Appeal from the United States District Court for the Northern District of California. D.C. No. CV-90-03352-DLJ. D. Lowell Jensen, District Judge, Presiding.
Before: Alfred T. Goodwin, Diarmuid F. O'Scannlain and Andrew J. Kleinfeld, Circuit Judges. Opinion by Judge Kleinfeld.
KLEINFELD, Circuit Judge:
The Estate of one spouse sued in district court to challenge the IRS determination that the other spouse was "innocent" of liability on the joint returns.
Silvio and Martha Ravetti were divorced in 1982. They agreed to share tax liability arising out of past returns, and specifically provided for how to apportion liability if Martha were determined to be an "innocent spouse." Silvio died in 1986. Meanwhile, Martha and the IRS stipulated, and the Tax Court decided pursuant to their stipulation, that she had no liability for additional taxes for 1976, 1977 and 1978, because she was an "innocent spouse" pursuant to 26 U.S.C. § 6013(e)(1), with regard to the deficiencies. The Ravettis had filed jointly, and underpaid their taxes because of subsequently disallowed deductions arising out of tax shelters. The IRS allowed Martha the innocent spouse relief on the ground that she relied on her husband and their accountant to assure that the returns were properly prepared, and "she did not benefit from the understatement of tax because the unpaid tax money was spent on his new wife or previous affairs."
Silvio's estate sued in district court for a tax refund of amounts paid under protest, and declaratory and equitable relief. The estate claimed that the Tax Court decision in favor of Martha deprived Silvio's estate of procedural due process of law, because it received no notice or opportunity to be heard. By sworn declaration of counsel, the estate claimed that Martha did in fact receive substantial benefit from the disallowed deductions during the marriage and in the division of property in the divorce.
The district court dismissed the Estate's case for lack of jurisdiction, on the ground that the government had not waived its sovereign immunity. On appeal, the government argues that Silvio's estate lacked standing to challenge the innocent spouse exemption for Martha. This ground was not argued below. We can nevertheless consider it, because lack of standing, as an aspect of lack of subject matter jurisdiction, may be raised for the first time on appeal. See Associated General Contractors of California, Inc. v. Coalition for Economic Equity, 950 F.2d 1401, 1405 (9th Cir. 1991). We affirm the dismissal for lack of jurisdiction. We analyze the question in terms of standing, because in this case that analysis is simpler, and we therefore do not reach the issues of sovereign immunity, the Anti-Injunction Act, and the tax exception to the Declaratory Judgment Act, which were dispositive below.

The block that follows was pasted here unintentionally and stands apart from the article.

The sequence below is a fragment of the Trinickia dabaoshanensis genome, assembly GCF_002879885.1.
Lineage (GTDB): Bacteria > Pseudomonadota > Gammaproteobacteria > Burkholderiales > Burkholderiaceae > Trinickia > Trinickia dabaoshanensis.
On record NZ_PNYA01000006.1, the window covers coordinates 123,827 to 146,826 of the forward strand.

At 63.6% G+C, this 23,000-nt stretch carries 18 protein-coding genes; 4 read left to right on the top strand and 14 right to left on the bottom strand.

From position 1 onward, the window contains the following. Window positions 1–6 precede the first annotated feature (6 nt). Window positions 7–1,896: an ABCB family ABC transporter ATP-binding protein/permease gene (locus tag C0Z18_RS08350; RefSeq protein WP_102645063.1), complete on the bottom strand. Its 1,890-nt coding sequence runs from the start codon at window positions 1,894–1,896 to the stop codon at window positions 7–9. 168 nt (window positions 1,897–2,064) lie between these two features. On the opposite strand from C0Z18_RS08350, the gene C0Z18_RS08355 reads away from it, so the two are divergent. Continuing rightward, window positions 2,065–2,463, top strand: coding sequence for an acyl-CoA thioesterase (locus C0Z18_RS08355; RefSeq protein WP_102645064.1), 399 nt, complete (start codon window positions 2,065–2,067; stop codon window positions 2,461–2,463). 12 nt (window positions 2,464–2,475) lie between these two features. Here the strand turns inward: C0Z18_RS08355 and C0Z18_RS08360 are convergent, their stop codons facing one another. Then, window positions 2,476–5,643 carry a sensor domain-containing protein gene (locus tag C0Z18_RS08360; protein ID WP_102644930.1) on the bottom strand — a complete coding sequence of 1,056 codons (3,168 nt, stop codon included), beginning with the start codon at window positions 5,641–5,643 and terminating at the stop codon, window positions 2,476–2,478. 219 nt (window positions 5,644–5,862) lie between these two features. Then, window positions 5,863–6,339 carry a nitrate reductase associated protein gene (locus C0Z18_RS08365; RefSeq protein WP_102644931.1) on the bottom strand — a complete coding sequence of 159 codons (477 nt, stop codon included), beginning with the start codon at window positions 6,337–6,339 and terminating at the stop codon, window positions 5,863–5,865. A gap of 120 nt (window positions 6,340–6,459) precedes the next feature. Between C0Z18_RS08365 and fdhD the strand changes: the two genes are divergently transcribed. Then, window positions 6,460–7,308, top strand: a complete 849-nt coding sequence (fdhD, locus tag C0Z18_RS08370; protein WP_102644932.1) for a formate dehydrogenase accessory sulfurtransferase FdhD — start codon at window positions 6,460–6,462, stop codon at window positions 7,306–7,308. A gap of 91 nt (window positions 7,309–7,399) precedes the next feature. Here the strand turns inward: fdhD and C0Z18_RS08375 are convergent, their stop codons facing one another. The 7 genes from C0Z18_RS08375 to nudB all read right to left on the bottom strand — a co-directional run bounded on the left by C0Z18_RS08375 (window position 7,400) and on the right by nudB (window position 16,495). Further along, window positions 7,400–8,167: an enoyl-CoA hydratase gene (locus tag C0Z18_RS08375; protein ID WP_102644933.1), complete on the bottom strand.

Silvio's estate lacked standing to challenge the innocent spouse relief granted to his ex-wife, because he would owe the same amount of money regardless. He was liable jointly and severally on their joint returns. "If a joint return is made, the tax shall be computed on the aggregate income and the liability with respect to the tax shall be joint and several." 26 U.S.C. § 6013(d)(3). That means the IRS could take all the money owed from Silvio, whether Martha was an "innocent spouse" or not. Even if Martha owed the money jointly and severally, Silvio's estate would not be entitled to a refund. See Conklin v. Commissioner, 897 F.2d 1027, 1029 (10th Cir. 1990).
Martha escaped liability under the innocent spouse provision:
Under regulations prescribed by the Secretary, if -
(A) a joint return has been made under this section for a taxable year,
(B) on such return there is a substantial understatement of tax attributable to grossly ...